L.A.'s garment industry goes from riches to rags

The reality television show “Project Runway” this season is putting the spotlight on Los Angeles, where designers toil in a loft downtown, competing to win $100,000 to start their own clothing line.

The local industry could use the boost. L.A.'s once-flourishing garment design and manufacturing industry is shedding jobs as quickly as a mohair sweater loses its fur.

Weak U.S. consumer spending is generating less demand for the services of the people who stitch, cut and sew clothing in Los Angeles County. Garment manufacturers are finding it tough to get credit. Some, like American Apparel Inc., are dismissing employees whose papers aren’t in order as the government keeps a closer eye on workers’ immigration status. New environmental regulations are requiring textile mills to reduce their emissions, while makers of children’s clothing are finding it costlier to comply with federal consumer safety requirements.

“It’s a pretty lengthy list of headaches out there for apparel companies,” said Jack Kyser, founding economist of the Kyser Center for Economic Research at the Los Angeles County Economic Development Corp. “These are several bottles of aspirin-worthy problems.”

As recently as a decade ago, downtown L.A.'s apparel industry was thriving. At the peak in 1996, more than 119,000 textile and apparel workers toiled in the Los Angeles County industry, the nation’s largest.


But trade agreements that lifted tariffs on foreign-made apparel encouraged U.S. manufacturers to shift production to Mexico and Central America, where wages are significantly cheaper. Meanwhile, China has become a low-cost, mass-production juggernaut, with industrial cities dedicated to a single product such as socks.

Textile and apparel employment in Los Angeles County has slipped to about 58,000 workers currently, according to the California Employment Development Department. The industry has lost 6,000 jobs in the last three years.

Garment contractor Luis Diaz, owner of Luis Diaz Designs, has operated in the Merchant’s Exchange Building in downtown Los Angeles since 2004. On a recent morning, in an airy room where spools of brightly colored fabric line the walls, a few workers sat stitching lace bathing suits and leather bracelets. The workroom is less crowded than it was a year ago, when Diaz employed a dozen workers.

“Now, it’s really tough,” said Diaz, who also designs his own lines of silk-and-leather suits and pink polka-dot purses. “I do the jobs of four people -- I answer the phone, I train the workers, I supervise.”

This month, he couldn’t afford his $2,000 rent, so he asked his landlord for a $300 reduction. Even with the discount, Diaz won’t be able to pay his rent until mid-month, although he usually pays at the beginning of the month.

Diaz pointed across the alley to an empty factory space. Another garment manufacturer was there until a few months ago, he said, when it closed up shop.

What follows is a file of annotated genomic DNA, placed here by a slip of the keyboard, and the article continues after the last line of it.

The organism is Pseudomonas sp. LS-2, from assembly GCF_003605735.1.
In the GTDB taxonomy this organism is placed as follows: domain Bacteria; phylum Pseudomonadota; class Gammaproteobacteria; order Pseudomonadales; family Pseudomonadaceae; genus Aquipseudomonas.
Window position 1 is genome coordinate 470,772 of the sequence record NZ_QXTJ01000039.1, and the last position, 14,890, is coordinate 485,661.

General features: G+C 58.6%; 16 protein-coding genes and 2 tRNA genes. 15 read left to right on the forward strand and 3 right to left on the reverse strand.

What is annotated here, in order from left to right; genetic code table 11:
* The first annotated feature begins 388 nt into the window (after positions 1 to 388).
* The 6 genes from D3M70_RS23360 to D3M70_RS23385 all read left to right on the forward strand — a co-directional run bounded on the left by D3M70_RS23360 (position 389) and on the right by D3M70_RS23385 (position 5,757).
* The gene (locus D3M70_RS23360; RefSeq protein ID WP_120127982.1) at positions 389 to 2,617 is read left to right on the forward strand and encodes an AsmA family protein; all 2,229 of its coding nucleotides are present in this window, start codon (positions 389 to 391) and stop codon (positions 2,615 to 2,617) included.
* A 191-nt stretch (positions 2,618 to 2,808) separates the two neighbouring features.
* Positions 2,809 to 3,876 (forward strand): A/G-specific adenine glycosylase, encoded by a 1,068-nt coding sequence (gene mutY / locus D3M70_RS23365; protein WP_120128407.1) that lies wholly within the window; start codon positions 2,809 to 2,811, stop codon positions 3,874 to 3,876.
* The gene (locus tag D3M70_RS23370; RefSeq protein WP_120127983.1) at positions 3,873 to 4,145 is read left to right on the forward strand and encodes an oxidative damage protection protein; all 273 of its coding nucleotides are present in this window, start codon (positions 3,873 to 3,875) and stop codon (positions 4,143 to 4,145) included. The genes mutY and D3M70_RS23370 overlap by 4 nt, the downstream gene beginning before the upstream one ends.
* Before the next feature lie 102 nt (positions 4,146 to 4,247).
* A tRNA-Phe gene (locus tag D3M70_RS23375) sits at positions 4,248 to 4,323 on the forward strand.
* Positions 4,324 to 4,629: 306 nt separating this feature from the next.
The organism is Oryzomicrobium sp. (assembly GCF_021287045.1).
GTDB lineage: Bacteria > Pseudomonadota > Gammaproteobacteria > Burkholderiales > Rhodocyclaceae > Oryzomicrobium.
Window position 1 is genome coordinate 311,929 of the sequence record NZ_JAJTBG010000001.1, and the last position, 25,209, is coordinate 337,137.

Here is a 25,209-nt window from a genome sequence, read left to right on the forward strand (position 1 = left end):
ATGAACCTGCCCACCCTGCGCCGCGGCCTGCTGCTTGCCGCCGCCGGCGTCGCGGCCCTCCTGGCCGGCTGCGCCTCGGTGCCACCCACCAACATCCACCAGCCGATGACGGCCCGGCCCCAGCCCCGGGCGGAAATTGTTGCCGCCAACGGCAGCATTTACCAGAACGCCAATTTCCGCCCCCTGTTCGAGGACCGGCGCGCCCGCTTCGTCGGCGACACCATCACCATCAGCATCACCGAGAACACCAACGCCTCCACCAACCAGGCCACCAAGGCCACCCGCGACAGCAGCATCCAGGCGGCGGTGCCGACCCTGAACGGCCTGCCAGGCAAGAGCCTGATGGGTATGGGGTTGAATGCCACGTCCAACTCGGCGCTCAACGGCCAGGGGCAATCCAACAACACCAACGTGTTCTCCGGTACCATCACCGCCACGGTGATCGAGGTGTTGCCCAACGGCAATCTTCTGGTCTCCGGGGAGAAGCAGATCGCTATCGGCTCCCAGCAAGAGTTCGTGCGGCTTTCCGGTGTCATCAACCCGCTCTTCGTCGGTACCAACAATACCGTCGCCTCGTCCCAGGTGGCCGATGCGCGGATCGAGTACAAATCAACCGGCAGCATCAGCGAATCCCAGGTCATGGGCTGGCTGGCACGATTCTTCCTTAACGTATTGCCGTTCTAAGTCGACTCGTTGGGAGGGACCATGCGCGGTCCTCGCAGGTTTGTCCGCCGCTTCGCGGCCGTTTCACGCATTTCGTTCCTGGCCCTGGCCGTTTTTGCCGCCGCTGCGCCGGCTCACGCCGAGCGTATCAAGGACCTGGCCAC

Tight credit has squeezed many apparel firms. Even before CIT Group Inc., which provides short-term financing to small and mid-size businesses, hovered on the brink of bankruptcy, some small manufacturers found it difficult to come up with money to sustain them until they were paid by retailers.

“The credit crunch affects everybody,” said Ilse Metchek, executive director of the California Fashion Assn. “Where does a company get their credit? Where does a retailer get theirs?”

Retailers are playing it safe by placing smaller orders from fewer companies while clothing sales are weak, Metchek said.

Meanwhile, government regulations are mounting. A plan approved last year by California regulators to cut the state’s carbon emissions could raise compliance costs for textile mills, which employ 8,300 people in Los Angeles County, Kyser said.

Last year, Congress passed the Consumer Product Safety Improvement Act, which requires children’s clothing manufacturers to pay for their garments to be tested for lead content. Children’s apparel companies said this had added expense and confusion at an already difficult time.

“There are so many different regulations, you need a score card to understand them,” said Brian Thaler, president of the Textile Assn. of Los Angeles.

Edie Marrs produces Geomio and Minawear, two lines of natural-fiber clothing and accessories. Amid all the uncertainty about the Consumer Product Safety Improvement Act, Marrs said, she canceled a children’s line she had planned. Then the economy took a tumble, and sales of adult clothing slowed as well.

Business is down 80% from two years ago, when she had five workers on her payroll, Marrs said. Now she has no employees and runs her business out of her home.

“It’s been devastating for the business,” she said about the recession. “On the other hand, I’m still in business, which is more than I can say for my competitors.”

Despite all the pressures they face in Los Angeles, Marrs and others say they stay because they can keep close watch over production and turn garments around faster than they could overseas. That’s advantageous if retailers need to restock shelves quickly with hot-selling merchandise.

And Los Angeles continues to crank out design talent. There are 19 schools that graduate would-be designers every year, Metchek said, including the Fashion Institute of Design and Merchandising, which is hosting “Project Runway.”

Those young, creative designers and small shops are the local industry’s future.

The companies that succeed in Los Angeles will be those that find new niches, as apparel firms have done for decades, said Brian Weitman, owner of STC-QST, an L.A. company that supplies inner garment construction products such as zippers and buttons.

“The only constant is change,” he said. “You change or you die.”